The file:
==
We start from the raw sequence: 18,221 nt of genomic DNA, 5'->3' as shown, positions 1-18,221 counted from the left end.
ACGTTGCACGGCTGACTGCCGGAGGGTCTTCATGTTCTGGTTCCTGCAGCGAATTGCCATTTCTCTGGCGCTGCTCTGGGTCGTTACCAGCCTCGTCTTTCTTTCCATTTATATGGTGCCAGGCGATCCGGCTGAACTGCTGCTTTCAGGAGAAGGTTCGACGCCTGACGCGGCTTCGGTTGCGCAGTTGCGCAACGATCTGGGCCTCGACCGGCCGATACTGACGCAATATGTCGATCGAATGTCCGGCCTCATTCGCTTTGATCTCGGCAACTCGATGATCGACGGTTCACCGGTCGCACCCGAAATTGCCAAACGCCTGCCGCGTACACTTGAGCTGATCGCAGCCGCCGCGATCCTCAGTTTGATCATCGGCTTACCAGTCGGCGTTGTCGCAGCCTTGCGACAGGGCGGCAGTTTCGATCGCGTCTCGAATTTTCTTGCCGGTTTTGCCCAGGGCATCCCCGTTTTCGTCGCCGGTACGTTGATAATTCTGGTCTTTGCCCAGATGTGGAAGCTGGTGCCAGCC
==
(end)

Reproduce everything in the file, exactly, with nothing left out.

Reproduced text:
We start from the raw sequence: 18,221 nt of genomic DNA, 5'->3' as shown, positions 1-18,221 counted from the left end.
ACGTTGCACGGCTGACTGCCGGAGGGTCTTCATGTTCTGGTTCCTGCAGCGAATTGCCATTTCTCTGGCGCTGCTCTGGGTCGTTACCAGCCTCGTCTTTCTTTCCATTTATATGGTGCCAGGCGATCCGGCTGAACTGCTGCTTTCAGGAGAAGGTTCGACGCCTGACGCGGCTTCGGTTGCGCAGTTGCGCAACGATCTGGGCCTCGACCGGCCGATACTGACGCAATATGTCGATCGAATGTCCGGCCTCATTCGCTTTGATCTCGGCAACTCGATGATCGACGGTTCACCGGTCGCACCCGAAATTGCCAAACGCCTGCCGCGTACACTTGAGCTGATCGCAGCCGCCGCGATCCTCAGTTTGATCATCGGCTTACCAGTCGGCGTTGTCGCAGCCTTGCGACAGGGCGGCAGTTTCGATCGCGTCTCGAATTTTCTTGCCGGTTTTGCCCAGGGCATCCCCGTTTTCGTCGCCGGTACGTTGATAATTCTGGTCTTTGCCCAGATGTGGAAGCTGGTGCCAGCC